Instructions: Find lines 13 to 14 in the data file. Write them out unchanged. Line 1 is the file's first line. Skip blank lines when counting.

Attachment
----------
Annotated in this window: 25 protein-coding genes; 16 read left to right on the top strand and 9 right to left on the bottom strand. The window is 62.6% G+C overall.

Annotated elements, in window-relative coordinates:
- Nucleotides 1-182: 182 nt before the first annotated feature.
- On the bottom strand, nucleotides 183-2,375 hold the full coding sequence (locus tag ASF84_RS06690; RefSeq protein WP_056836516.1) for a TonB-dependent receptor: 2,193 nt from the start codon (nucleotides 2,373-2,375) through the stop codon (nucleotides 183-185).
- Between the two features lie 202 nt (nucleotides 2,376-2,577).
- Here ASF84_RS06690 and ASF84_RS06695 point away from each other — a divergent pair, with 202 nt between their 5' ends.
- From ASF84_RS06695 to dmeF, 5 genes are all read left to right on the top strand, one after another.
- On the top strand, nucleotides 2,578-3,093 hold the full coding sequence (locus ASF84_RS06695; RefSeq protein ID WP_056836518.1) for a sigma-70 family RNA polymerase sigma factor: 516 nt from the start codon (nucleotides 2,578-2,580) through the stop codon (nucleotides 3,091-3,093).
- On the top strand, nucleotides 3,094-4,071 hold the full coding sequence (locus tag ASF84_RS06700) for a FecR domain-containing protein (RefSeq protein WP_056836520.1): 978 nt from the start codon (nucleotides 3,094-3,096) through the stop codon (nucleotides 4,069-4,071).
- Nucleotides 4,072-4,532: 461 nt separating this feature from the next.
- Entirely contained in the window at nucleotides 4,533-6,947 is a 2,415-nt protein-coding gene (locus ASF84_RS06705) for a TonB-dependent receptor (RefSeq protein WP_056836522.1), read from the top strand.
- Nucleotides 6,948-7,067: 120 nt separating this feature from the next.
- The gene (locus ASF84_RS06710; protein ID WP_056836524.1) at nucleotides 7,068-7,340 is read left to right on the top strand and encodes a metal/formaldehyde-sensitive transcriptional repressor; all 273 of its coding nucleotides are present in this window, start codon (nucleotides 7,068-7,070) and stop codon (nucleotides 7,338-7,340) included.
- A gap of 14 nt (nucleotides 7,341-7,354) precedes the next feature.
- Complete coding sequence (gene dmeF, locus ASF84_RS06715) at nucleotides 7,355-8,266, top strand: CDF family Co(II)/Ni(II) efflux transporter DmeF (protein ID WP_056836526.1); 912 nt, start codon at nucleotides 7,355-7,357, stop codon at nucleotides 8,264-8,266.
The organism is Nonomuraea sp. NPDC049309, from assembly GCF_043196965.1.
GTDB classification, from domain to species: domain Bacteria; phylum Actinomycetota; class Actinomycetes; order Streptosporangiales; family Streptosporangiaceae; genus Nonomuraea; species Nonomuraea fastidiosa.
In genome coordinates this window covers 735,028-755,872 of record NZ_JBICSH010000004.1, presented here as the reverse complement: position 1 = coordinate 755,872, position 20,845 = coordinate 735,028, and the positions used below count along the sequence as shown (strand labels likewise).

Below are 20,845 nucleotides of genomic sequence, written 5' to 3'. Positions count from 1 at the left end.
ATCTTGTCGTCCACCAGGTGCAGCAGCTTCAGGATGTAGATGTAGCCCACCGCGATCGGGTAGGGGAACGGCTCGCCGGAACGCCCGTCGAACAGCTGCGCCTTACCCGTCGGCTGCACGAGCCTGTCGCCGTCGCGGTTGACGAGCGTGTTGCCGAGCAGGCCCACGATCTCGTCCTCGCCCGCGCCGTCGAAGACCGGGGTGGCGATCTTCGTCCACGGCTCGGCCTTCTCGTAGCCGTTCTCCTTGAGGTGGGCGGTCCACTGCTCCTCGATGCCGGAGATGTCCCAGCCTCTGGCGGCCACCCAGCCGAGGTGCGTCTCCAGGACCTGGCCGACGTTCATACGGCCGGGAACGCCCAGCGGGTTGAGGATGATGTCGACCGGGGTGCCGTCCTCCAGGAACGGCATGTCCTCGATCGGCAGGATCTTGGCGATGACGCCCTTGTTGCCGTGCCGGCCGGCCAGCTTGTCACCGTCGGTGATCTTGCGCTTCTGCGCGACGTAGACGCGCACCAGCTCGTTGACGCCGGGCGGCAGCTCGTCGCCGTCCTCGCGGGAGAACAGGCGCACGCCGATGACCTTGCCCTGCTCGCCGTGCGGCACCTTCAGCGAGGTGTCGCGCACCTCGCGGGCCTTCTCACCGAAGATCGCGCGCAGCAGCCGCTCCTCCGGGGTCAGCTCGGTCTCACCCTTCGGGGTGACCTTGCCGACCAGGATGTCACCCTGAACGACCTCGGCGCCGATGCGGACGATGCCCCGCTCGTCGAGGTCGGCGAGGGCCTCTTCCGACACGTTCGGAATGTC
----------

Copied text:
- The gene (locus ASF84_RS06710; protein ID WP_056836524.1) at nucleotides 7,068-7,340 is read left to right on the top strand and encodes a metal/formaldehyde-sensitive transcriptional repressor; all 273 of its coding nucleotides are present in this window, start codon (nucleotides 7,068-7,070) and stop codon (nucleotides 7,338-7,340) included.
- A gap of 14 nt (nucleotides 7,341-7,354) precedes the next feature.